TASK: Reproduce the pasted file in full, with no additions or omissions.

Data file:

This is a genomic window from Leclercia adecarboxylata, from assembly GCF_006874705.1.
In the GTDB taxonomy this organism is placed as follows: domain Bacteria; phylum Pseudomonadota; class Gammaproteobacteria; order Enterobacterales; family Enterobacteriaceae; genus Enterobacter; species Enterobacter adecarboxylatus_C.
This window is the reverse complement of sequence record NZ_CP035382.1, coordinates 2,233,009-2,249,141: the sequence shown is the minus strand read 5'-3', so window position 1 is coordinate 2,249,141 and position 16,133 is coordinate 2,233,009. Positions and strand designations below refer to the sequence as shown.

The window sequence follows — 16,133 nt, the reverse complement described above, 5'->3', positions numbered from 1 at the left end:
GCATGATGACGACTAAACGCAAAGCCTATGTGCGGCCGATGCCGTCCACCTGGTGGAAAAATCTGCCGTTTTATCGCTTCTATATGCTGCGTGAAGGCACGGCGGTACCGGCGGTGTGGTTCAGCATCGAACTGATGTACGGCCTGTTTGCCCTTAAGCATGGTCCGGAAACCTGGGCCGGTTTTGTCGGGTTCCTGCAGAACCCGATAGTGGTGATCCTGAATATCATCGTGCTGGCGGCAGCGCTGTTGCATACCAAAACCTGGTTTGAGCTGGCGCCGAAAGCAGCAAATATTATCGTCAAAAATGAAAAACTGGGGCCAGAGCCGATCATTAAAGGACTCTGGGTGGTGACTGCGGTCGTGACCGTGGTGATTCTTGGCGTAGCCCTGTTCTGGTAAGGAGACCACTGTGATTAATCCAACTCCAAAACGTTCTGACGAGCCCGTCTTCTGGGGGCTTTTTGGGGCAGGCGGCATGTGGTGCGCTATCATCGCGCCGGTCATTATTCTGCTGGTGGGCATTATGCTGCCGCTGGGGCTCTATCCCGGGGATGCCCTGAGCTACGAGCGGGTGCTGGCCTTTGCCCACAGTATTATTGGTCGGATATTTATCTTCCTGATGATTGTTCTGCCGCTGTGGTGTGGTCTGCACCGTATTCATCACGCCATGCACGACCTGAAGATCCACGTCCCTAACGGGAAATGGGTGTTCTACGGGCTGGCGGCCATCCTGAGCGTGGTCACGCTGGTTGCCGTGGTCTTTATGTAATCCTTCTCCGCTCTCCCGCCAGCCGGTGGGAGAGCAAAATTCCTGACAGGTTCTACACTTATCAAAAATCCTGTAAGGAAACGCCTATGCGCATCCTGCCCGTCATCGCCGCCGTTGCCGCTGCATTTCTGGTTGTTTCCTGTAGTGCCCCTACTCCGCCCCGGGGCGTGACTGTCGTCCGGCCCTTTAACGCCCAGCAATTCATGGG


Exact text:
This is a genomic window from Leclercia adecarboxylata, from assembly GCF_006874705.1.
In the GTDB taxonomy this organism is placed as follows: domain Bacteria; phylum Pseudomonadota; class Gammaproteobacteria; order Enterobacterales; family Enterobacteriaceae; genus Enterobacter; species Enterobacter adecarboxylatus_C.
This window is the reverse complement of sequence record NZ_CP035382.1, coordinates 2,233,009-2,249,141: the sequence shown is the minus strand read 5'-3', so window position 1 is coordinate 2,249,141 and position 16,133 is coordinate 2,233,009. Positions and strand designations below refer to the sequence as shown.

The window sequence follows — 16,133 nt, the reverse complement described above, 5'->3', positions numbered from 1 at the left end:
GCATGATGACGACTAAACGCAAAGCCTATGTGCGGCCGATGCCGTCCACCTGGTGGAAAAATCTGCCGTTTTATCGCTTCTATATGCTGCGTGAAGGCACGGCGGTACCGGCGGTGTGGTTCAGCATCGAACTGATGTACGGCCTGTTTGCCCTTAAGCATGGTCCGGAAACCTGGGCCGGTTTTGTCGGGTTCCTGCAGAACCCGATAGTGGTGATCCTGAATATCATCGTGCTGGCGGCAGCGCTGTTGCATACCAAAACCTGGTTTGAGCTGGCGCCGAAAGCAGCAAATATTATCGTCAAAAATGAAAAACTGGGGCCAGAGCCGATCATTAAAGGACTCTGGGTGGTGACTGCGGTCGTGACCGTGGTGATTCTTGGCGTAGCCCTGTTCTGGTAAGGAGACCACTGTGATTAATCCAACTCCAAAACGTTCTGACGAGCCCGTCTTCTGGGGGCTTTTTGGGGCAGGCGGCATGTGGTGCGCTATCATCGCGCCGGTCATTATTCTGCTGGTGGGCATTATGCTGCCGCTGGGGCTCTATCCCGGGGATGCCCTGAGCTACGAGCGGGTGCTGGCCTTTGCCCACAGTATTATTGGTCGGATATTTATCTTCCTGATGATTGTTCTGCCGCTGTGGTGTGGTCTGCACCGTATTCATCACGCCATGCACGACCTGAAGATCCACGTCCCTAACGGGAAATGGGTGTTCTACGGGCTGGCGGCCATCCTGAGCGTGGTCACGCTGGTTGCCGTGGTCTTTATGTAATCCTTCTCCGCTCTCCCGCCAGCCGGTGGGAGAGCAAAATTCCTGACAGGTTCTACACTTATCAAAAATCCTGTAAGGAAACGCCTATGCGCATCCTGCCCGTCATCGCCGCCGTTGCCGCTGCATTTCTGGTTGTTTCCTGTAGTGCCCCTACTCCGCCCCGGGGCGTGACTGTCGTCCGGCCCTTTAACGCCCAGCAATTCATGGG